System


System

System (from Latin "systēma", in turn from Greek "polytonic|σύστημα" systēma) is a set of interacting or interdependent entities, real or abstract, forming an integrated whole.

The concept of an "integrated whole" can also be stated in terms of a system embodying a set of relationships which are differentiated from relationships of the set to other elements, and from relationships between an element of the set and elements not a part of the relational regime.

Overview

The scientific research field which is engaged in the transdisciplinary study of universal system-based properties of the world is general systems theory, systems science and recently systemics. They investigate the abstract properties of the matter and mind, their organization, searching concepts and principles which are independent of the specific domain, independent of their substance, type, or spatial or temporal scales of existence.

The term "system" has multiple meanings [] :
#A collection of organized things; as, a solar system.
#A way of organizing or planning.
#A whole composed of relationships among the members.

Most systems share the same common characteristics. These common characteristics include the following: [ [Michael Pidwirny] , "Definitions of Systems and Models", 1999-2007.]
# Systems have a structure that is defined by its parts and processes.
# Systems are generalizations of reality.
# Systems tend to function in the same way. This involves the inputs and outputs of material (energy and/or matter) that is then processed causing it to change in some way.
# The various parts of a system have functional as well as structural relationships between each other. The characteristics of systems have been studied in general systems theory.

History

The term "System" has a long history which can be traced back to the Greek language.

In the 19th century the first to develop the concept of a "system" in the natural sciences was the French physicist Sadi Carnot who studied thermodynamics. In 1824 he studied what he called the "working substance" (system), i.e. typically a body of water vapor, in steam engines, in regards to the system's ability to do work when heat is applied to it. The working substance could be put in contact with either a heat reservoir (a boiler), a cold reservoir (a stream of cold water), or a piston (to which the working body could do work by pushing on it). In 1850, the German physicist Rudolf Clausius generalized this picture to include the concept of the surroundings and began to use the term "working body" when referring to the system.

In the 1980s the term complex adaptive system was coined at the interdisciplinary Santa Fe Institute by John H. Holland, Murray Gell-Mann and others.

System concepts

;Environment and boundaries:Systems theory views the world as a complex system of interconnected parts. We scope a system by defining its "boundary"; this means choosing which entities are inside the system and which are outside - part of the "environment". We then make simplified representations (models) of the system in order to understand it and to predict or impact its future behavior. These models may define the structure and/or the behaviour of the system.

;Natural and man-made systems:There are natural and man-made (designed) systems. Natural systems may not have an apparent objective but their outputs can be interpreted as purposes. Man-made systems are made with purposes that are achieved by the delivery of outputs. Their parts must be related; they must be “designed to work as a coherent entity” - else they would be two or more distinct systems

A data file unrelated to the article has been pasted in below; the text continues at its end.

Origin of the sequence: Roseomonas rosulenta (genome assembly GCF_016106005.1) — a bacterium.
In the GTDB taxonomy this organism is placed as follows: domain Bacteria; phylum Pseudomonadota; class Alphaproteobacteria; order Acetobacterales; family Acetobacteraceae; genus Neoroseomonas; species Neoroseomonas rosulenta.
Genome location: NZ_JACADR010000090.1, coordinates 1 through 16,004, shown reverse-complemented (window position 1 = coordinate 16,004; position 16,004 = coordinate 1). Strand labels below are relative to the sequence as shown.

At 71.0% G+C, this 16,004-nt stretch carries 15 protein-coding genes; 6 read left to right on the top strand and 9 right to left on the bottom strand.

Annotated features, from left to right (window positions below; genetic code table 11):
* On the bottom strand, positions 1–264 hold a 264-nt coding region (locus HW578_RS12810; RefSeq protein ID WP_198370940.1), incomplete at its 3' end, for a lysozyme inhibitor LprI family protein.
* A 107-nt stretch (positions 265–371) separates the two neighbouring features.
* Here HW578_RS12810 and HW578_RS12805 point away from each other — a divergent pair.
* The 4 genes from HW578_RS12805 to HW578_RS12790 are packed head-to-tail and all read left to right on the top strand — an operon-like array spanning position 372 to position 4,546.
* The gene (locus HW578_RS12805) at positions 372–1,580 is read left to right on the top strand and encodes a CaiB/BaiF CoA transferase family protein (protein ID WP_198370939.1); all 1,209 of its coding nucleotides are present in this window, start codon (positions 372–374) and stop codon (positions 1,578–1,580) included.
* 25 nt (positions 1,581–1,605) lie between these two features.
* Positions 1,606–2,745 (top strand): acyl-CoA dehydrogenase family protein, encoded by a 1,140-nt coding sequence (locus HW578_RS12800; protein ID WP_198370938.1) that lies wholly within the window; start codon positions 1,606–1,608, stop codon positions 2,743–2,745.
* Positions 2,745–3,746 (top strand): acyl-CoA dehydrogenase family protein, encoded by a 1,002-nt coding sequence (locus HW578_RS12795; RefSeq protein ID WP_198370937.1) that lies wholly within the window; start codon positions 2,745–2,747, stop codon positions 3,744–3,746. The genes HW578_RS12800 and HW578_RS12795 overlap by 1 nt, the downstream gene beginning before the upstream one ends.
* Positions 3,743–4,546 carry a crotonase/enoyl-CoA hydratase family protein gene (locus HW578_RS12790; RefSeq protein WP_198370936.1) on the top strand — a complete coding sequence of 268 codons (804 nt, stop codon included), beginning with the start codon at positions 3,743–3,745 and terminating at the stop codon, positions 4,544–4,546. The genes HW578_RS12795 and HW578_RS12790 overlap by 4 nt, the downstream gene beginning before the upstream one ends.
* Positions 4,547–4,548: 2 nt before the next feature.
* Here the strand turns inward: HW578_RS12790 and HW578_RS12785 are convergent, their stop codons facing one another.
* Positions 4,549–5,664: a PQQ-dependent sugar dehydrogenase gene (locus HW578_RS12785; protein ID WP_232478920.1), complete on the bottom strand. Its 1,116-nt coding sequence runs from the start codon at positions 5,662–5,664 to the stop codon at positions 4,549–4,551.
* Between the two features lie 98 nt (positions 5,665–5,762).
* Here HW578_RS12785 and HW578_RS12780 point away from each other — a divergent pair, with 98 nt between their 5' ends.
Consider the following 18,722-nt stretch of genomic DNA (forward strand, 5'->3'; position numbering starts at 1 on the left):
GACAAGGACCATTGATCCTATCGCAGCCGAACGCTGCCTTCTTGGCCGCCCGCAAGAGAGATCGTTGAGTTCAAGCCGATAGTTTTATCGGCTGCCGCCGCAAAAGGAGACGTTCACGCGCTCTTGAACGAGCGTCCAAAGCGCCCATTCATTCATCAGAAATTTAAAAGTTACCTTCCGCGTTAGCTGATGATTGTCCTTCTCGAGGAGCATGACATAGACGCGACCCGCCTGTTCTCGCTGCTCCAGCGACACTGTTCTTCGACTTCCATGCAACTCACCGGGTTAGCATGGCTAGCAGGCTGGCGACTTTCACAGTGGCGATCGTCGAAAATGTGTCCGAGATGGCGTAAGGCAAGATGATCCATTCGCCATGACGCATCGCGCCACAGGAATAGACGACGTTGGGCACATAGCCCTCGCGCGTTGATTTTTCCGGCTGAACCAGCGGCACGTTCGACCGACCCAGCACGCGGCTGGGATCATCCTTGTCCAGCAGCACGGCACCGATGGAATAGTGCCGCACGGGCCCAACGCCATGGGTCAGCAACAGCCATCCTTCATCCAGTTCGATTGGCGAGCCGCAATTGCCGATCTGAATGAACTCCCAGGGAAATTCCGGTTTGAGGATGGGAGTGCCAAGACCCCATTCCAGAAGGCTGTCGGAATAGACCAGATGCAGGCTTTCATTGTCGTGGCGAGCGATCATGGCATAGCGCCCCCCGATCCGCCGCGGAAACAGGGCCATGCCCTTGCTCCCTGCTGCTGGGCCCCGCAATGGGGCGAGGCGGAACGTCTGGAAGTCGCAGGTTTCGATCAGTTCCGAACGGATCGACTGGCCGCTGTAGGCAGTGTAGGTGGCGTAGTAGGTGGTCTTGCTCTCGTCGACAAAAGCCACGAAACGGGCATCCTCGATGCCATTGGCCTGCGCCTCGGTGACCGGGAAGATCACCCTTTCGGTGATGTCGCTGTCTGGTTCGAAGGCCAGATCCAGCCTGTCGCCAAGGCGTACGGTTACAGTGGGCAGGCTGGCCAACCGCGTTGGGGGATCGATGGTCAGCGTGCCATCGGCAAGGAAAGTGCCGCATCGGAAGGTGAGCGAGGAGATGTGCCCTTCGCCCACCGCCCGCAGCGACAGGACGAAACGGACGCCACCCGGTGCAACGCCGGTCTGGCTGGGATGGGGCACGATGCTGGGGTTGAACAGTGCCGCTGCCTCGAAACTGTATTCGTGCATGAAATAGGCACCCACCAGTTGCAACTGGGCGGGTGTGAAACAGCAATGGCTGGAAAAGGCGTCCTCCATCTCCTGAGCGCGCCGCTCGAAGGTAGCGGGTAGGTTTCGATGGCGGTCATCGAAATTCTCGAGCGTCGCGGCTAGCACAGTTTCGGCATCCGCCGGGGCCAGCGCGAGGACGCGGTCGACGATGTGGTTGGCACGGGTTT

;Open system:An open system usually interacts with some entities in their environment. A closed system is isolated from its environment.

;Process and transformation process:A system can also be viewed as a bounded transformation process, that is, a process or collection of processes that transforms inputs into outputs. Inputs are consumed; outputs are produced. The concept of input and output here is very broad. E.g. An output of a passenger ship is the movement of people from departure to destination.

;Subsystem:A "subsystem" is a set of elements, which is a system itself, and a part of a larger system.

Types of systems

Evidently, there are many types of systems that can be analyzed both quantitatively and qualitatively. For example, with an analysis of urban systems dynamics, [A.W. Steiss] [ Steiss 1967, p.8-18.] defines five intersecting systems, including the physical subsystem and behavioral system. For sociological models influenced by systems theory, where Kenneth D. Bailey [ Bailey, 1994. ] defines systems in terms of conceptual, concrete and abstract systems; either isolated, closed, or open, Walter F. Buckley [ Buckley, 1967.] defines social systems in sociology in terms of mechanical, organic, and process models. Bela H. Banathy [Banathy, 1997.] cautions that with any inquiry into a system that understanding the type of system is crucial and defines Natural and Designed systems.

In offering these more global definitions, the author maintains that it is important not to confuse one for the other. The theorist explains that natural systems include sub-atomic systems, living systems, the solar system, the galactic system and the Universe. Designed systems are our creations, our physical structures, hybrid systems which include natural and designed systems, and our conceptual knowledge. The human element of organization and activities are emphazized with their relevant abstract systems and representations. A key consideration in making distinctions among various types of systems is to determine how much freedom the system has to select purpose, goals, methods, tools, etc. and how widely is the freedom to select distributed (or concentrated) in the system.

George J. Klir [Klir 1969, pp. 69-72] maintains that no "classification is complete and perfect for all purposes," and defines systems in terms of abstract, real, and conceptual physical systems, bounded and unbounded systems, discrete to continuous, pulse to hybrid systems, et cetera. The interaction between systems and their environments are categorized in terms of absolutely closed systems, relatively closed, and open systems. The case of an absolutely closed system is a rare, special case. Important distinctions have also been made between hard and soft systems. [ Checkland 1997; Flood 1999.] Hard systems are associated with areas such as systems engineering, operations research and quantitative systems analysis. Soft systems are commonly associated with concepts developed by Peter Checkland through Soft Systems Methodology (SSM) involving methods such as action research and emphasizing participatory designs. Where hard systems might be identified as more "scientific," the distinction between them is actually often hard to define.